Travellers who board cruise ships in the winter months run a far higher risk of contracting a virus than summer passengers.
As the Diamond Princess remains quarantined in Japan because of the coronavirus, The Independent has analysed 118 serious virus outbreaks aboard cruise ships over the past decade.
They are recorded by the US Centers of Disease Control (CDC). Any vessel that visits the US and which has an outbreak of a gastrointestinal illness must report it to the CDC.
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The figures cover roughly two out of five of outbreaks worldwide, because most cruises do not include the US. But the figures provide a useful snapshot of the frequency of widespread viruses – at least in the northern hemisphere.
January is the riskiest month to begin a cruise, with 19 outbreaks occurring between 2010 and 2019.
February, with 18 outbreaks, is almost as bad, with March and April also well above average at 15 each.
At the end of the year, November (12) and December (10) are all above average.
In each of the remaining months, from May to October, outbreaks are in single figures.
In the decade from 2010, only two serious outbreaks happened in June – both in 2018, and each caused by an unknown virus.
One was aboard Holland America’s Zaandam, afflicting 95 of the 1,472 passengers.
The other took place on Seven Seas Mariner and hit 38 of the 652 passengers.
July’s figure of six outbreaks is skewed by a very bad summer for Holland America in 2017. In July of that year, both the Noordam and the Volendam recorded two outbreaks, with Nieuw Amsterdam suffering a fifth.
August recorded a total of three outbreaks during the decade. Risks increased in September (6) and October (7), but both were below average.
Last year was below the annual average of 11.8 outbreaks with nine. But more than 1,500 passengers on voyages involving the US were infected in serious outbreaks during 2019, with an average of 5.7 per cent of passengers on each stricken cruise ship catching the virus.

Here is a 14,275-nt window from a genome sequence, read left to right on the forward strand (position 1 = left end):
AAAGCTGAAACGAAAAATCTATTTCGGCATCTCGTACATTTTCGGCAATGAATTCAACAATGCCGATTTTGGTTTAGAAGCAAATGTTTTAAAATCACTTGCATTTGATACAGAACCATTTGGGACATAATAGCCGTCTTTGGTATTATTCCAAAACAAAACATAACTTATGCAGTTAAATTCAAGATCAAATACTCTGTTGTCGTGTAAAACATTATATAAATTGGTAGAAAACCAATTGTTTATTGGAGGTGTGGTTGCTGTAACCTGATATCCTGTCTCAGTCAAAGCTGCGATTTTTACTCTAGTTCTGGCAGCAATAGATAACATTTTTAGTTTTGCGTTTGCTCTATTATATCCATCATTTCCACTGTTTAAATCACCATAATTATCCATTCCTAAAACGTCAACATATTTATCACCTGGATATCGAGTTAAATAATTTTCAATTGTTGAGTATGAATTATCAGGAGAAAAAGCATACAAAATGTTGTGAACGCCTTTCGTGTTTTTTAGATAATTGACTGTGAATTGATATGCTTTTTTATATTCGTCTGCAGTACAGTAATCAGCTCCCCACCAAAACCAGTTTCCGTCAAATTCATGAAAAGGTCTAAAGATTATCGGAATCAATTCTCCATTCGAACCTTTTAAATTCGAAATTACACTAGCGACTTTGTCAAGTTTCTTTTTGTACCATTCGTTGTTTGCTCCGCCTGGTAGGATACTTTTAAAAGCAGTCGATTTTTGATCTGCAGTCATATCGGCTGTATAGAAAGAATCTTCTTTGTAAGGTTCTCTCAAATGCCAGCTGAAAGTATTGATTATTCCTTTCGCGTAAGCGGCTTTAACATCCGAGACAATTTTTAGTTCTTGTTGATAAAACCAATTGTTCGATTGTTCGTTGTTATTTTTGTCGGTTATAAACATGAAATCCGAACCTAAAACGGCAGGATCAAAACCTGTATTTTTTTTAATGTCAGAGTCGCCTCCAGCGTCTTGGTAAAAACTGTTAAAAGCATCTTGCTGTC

The worst-affected voyage, accounting for more than one-third of cases in 2019, was a January departure. It involved one of the world’s biggest cruise ships: Royal Caribbean’s Oasis of the Seas.
She set sail from Port Canaveral in Florida on 6 January 2019, passengers – and 31 of the crew – contracted norovirus, which causes sudden vomiting and diarrhoea. It is also known as the “winter vomiting bug”.
Because of the outbreak passengers were kept aboard when the ship called at Falmouth, Jamaica.
She returned to her home port a day early, and was met by staff working for the CDC’s Vessel Santitation Program. Passengers were given a full refund.
Other large outbreaks in 2019 – with more than 100 passengers infected – were aboard the Island Princess in February, Aida Diva in September and Norwegian Joy in November. The last of these was attributed to an unknown virus; the rest were confirmed as norovirus infections.
The Aida Diva suffered a second outbreak of norovirus in October, affecting 83 passengers.
The first serious outbreak of 2020 has occurred in February aboard a sister ship of the stricken Diamond Princess.
The two-week voyage of Caribbean Princess ended three days early, after the ship missed calls in Tobago, Aruba, St Kitts, Bonaire and Barbados.
The outbreak, caused by an unknown virus, began to spread two days after setting sail from Fort Lauderdale in Florida on 2 February. Eventually it infected 345 of the 3,035 passengers on board, representing 11.4 per cent.
The ship underwent a three-day deep clean at its home port and is now back in service.
CDC says: “Travelling on cruise ships exposes people to new environments and high volumes of people, including other travellers.
“This exposure can create the risk for illness from contaminated food, or water or, more commonly, through person-to-person contact.”
The organisation advises cruise passengers: “Wash your hands often but especially after using the toilet and before eating or smoking.
“Get plenty of rest and drink plenty of water.
“Leave the area if you see someone get sick.”
If the US figures are extrapolated worldwide, they suggest a serious outbreak happens somewhere in the world every two weeks on average.